Element of Tension

This region of Europe, as we well know, is prone to devastating, catastrophic and terrifying wildfires. Last evening, about 1800, we were woken from our late afternoon siesta, to shouts of “Gather all the farm buckets. Now”. Soon the knowledge spread, like wildfire, if you like, through the farm that an uncontrolled fire was playing its course 8 km away close to the town of Odiáxere. The tension meant we quickly reacted to the situation and contingency plans were put in place as the TV reported the efforts of the Bombeiros to manage the situation and protect the nearest town.

Tim’s, the gorgeous birthday boy, party was briefly interrupted with a collective consciousness that we were perhaps too close for comfort. Water was readied, blankets assembled and reassurance were shared as the primary instincts kicked in. Fight or flight. But soon the music started again as people assembled around the bar. “Ring of Fire”, “Light My Fire” and “Hellfire” being the first of many fire inspired songs hit the blue-tooth speaker. Confidence returned and the party continued – and a cracking party it is too. 


The question to what would we do when threatened with a disaster situation was answered. We would organize to the best of our abilities and assemble the resources we had – the most important for us being the cars and vans on site for a rapid escape – and then we continued as we did before. The rolling news and knowledge of the local environment inspired us that we would unlikely be affected by this particular outbreak. Phew!


But all of us realize the real danger and potential horror of infernos in this part of the world. What if anything can be done to limit the harm of forest fires? First people should not start them. They should be extra vigilant, watch those cigarette butts. Contact emergency services on 117, quickly. Gather together and use local knowledge and news to formulate a plan. As far as possible remain calm and reasonable, the brain is telling you all kinds of immediate things you should be doing, most of it wrong – some of it extremely relevant.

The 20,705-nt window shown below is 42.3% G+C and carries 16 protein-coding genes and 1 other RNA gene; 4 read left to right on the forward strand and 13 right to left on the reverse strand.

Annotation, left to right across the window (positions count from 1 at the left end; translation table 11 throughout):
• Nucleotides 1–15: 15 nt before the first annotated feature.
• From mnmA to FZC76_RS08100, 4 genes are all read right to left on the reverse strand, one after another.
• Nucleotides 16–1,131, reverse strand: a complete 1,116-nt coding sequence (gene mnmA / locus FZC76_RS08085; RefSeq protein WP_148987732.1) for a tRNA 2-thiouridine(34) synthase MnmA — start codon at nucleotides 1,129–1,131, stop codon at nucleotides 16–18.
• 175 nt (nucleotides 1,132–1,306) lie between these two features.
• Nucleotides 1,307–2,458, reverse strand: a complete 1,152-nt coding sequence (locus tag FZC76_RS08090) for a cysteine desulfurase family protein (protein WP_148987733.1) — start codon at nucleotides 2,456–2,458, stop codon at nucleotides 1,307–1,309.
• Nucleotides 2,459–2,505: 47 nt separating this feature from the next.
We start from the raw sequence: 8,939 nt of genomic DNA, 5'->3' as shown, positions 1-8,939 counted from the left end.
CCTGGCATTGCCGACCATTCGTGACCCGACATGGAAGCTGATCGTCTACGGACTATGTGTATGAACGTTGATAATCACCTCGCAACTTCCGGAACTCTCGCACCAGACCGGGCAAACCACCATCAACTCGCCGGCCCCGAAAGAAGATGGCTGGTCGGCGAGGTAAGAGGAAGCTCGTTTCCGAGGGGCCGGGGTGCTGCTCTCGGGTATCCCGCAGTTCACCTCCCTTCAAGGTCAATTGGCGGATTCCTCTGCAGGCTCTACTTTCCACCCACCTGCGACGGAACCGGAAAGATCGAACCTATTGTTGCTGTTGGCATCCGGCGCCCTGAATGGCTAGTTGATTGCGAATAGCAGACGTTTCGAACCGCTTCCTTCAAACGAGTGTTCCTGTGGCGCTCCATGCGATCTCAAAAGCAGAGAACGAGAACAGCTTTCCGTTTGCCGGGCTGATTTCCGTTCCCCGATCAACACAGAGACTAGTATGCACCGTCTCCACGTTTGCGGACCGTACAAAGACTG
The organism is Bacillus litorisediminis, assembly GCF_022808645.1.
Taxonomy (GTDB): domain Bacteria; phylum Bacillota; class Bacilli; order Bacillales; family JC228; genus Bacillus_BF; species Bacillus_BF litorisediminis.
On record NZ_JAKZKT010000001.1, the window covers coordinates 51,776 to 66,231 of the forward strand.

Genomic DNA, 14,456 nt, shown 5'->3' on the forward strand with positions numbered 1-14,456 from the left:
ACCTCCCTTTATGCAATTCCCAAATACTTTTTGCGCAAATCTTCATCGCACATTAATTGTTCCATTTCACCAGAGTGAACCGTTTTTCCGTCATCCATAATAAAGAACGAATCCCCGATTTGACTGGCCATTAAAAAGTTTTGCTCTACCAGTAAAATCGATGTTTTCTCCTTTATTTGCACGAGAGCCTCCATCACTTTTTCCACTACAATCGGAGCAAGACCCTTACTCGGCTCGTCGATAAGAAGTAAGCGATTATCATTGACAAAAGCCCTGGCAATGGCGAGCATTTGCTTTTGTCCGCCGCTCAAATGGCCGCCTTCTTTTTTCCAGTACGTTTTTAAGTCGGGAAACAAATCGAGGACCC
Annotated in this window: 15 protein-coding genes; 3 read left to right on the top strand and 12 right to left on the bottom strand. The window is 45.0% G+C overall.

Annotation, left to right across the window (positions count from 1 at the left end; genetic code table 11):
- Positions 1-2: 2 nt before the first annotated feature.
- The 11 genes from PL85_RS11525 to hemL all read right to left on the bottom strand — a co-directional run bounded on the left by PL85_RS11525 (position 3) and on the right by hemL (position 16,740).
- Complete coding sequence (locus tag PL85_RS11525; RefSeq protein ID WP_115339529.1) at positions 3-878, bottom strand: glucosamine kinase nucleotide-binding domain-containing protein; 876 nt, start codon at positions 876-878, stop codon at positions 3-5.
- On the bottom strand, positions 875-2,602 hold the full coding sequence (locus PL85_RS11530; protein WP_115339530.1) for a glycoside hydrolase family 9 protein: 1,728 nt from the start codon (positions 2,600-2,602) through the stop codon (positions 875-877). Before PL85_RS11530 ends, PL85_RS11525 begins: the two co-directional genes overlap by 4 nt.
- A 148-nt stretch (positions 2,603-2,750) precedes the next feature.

On a broader note it really is quite amazing that today, in this technologically advanced age where Health & Safety is supposed to be primary concern, we should still be prone to uncontrolled bush fire. Sure shit happens (although hopefully not to us) and natural disasters are inevitable in this universe, and living in a warm/hot region means one should be acutely aware of the potential dangers.  This BBC article seeks to explain why Portugal has its own unique reasons. Indeed the widespread planting of the profitable and highly flammable eucalyptus tree certainly doesn’t help and neither does the flying tipping of waste packaging and products of obsolescence. But then the frankly psychopathic and inherently self-annihilating search for profit has never really concerned itself with the very real devastation of environmental destruction, it can always turn a profit on the embers, until even they are ground to dust. But we too play our part in this insane game.

– Disposable Harry